Though my life was fun and seemed exciting from the outside, and much of it was, I was lonely. Intensely lonely. I had become an expert at avoiding my feelings, pretending everything was ok and getting on with my life – but if I was honest, that feeling had not gotten me very far. The reality of my situation started to settle in, like really settle in this time. Ever since the one-year anniversary all I could think about it is, “it was one- year since…” this or that.
At work, we were all preparing to head to the east coast for the New Hampshire pageant orientation. One-year prior I had gone to the New Hampshire pageant orientation the weekend after my wedding. This event was already on the calendar when we sat our October 8, 2011, wedding date. We both agreed it was best to put off our honeymoon due to our work schedules. In fact, the day after our wedding we flew to Las Vegas for a work conference that my husband needed to attend. Literally, twenty-four hours after my wedding I was at a cocktail party on my new husbands arm schmoozing and playing the supportive Mrs. Married Woman. Two days after we returned home, I barely had time to unpack and head to the airport before I was off to New Hampshire. This was a normal life for us; we both often traveled and had adapted to our mutual hectic schedules over the past several years. It hadn’t always been easy, but we found our groove. At the time we were more focused on getting married, not a fancy trip.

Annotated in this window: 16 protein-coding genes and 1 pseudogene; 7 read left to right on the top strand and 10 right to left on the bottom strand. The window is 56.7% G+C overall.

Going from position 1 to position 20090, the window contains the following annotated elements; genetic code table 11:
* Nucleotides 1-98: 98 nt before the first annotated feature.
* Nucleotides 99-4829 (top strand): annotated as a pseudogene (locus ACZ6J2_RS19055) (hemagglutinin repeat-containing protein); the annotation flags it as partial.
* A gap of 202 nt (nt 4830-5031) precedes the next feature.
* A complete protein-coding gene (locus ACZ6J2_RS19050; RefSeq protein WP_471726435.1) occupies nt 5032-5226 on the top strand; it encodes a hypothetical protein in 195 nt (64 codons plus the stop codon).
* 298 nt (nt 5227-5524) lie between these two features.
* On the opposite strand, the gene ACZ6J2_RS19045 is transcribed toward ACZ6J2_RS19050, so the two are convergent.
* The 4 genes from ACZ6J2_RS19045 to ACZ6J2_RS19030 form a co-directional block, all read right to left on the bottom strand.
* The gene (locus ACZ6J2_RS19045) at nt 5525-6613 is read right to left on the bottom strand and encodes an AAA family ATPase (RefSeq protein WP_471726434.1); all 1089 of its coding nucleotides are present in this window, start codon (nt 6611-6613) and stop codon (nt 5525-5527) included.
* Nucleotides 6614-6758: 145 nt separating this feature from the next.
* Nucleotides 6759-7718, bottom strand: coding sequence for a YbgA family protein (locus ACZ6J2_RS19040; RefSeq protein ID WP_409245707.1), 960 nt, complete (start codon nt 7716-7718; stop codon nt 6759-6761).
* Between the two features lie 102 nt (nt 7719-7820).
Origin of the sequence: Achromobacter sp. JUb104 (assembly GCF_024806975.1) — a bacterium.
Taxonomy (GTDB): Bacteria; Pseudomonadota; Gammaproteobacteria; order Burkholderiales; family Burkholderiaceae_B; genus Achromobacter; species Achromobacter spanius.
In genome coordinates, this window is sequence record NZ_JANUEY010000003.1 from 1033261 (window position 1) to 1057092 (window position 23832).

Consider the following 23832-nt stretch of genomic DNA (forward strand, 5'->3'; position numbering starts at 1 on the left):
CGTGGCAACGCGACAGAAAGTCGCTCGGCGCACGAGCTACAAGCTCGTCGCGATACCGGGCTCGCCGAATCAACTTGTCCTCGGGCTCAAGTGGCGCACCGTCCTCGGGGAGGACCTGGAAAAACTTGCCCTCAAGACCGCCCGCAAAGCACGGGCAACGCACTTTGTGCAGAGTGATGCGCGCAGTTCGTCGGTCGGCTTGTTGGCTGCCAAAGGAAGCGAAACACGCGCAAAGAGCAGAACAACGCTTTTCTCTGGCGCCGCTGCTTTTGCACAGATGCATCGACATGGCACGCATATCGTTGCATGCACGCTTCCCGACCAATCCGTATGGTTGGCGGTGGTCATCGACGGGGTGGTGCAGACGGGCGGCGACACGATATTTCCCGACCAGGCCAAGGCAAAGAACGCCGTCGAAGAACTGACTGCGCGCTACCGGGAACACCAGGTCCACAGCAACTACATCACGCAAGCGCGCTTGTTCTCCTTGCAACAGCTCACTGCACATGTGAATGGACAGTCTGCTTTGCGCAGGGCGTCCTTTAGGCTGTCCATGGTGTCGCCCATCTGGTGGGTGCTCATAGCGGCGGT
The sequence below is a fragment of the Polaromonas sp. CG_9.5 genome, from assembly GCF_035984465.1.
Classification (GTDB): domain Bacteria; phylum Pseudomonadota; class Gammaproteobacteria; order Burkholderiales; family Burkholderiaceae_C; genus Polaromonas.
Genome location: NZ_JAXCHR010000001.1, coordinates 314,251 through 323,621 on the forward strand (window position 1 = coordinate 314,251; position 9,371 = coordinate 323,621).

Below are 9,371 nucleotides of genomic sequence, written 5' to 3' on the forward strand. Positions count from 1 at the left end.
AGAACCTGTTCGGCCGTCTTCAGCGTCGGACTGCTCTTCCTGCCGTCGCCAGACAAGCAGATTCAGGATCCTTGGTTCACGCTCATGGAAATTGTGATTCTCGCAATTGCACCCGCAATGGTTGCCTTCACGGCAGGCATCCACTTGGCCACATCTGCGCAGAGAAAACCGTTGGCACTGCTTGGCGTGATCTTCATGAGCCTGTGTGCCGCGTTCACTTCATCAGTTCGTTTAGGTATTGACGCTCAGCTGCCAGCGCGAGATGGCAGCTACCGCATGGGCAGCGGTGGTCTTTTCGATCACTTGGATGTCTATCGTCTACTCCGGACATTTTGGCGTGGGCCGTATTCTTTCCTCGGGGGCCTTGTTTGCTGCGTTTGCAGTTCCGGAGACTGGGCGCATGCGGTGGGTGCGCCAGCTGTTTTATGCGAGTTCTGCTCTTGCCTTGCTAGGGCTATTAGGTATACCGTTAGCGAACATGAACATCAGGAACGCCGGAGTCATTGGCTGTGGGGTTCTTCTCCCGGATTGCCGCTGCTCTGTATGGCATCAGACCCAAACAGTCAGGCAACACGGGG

So it was settled the weekend after the wedding I was heading east, and my husband was speaking at a work conference in Napa. He was a bit nervous for his speech, but he was so charismatic I knew he would do great and charm the room in an instant. I kissed my new husband curbside at the airport and was off. We kept in touch throughout the weekend via text and brief phone calls. The three-hour time difference made it difficult but we made it work, we were newlyweds after all.
We spoke right after his speech and he told me how well it went, he even sent me a photo of a wine label from the bottle he was celebrating with at the dinner. Since moving to San Francisco, we had started to enjoy wine much more often so whenever either of us had a special bottle we would send the other a photo of the label. It was our way of saying, “wish you were here.”
He spent the weekend, what should have been our honeymoon, networking and entertaining. I spent the weekend working with pageant girls and parents, proudly showing off my new wedding ring. Though the trip was going well, I had so much guilt for having to go to New Hampshire. I had walked down the aisle less than a week ago and here I had flown off, leaving my poor husband to be on his own. I felt like a terrible wife. He reassured me that it was fine, it was going to be mostly men at the conference anyway he said. I felt slightly better but still would have much rather been by his side.
What I would later learn is that my husband spent the weekend in Napa at the conference but not alone, with Katy. When I discovered his other life through her Facebook page that day in January I found that she had posted the same photo of the wine bottle he had sent me on her page with a comment about how delicious it was and how much fun she was having in Napa. That stung.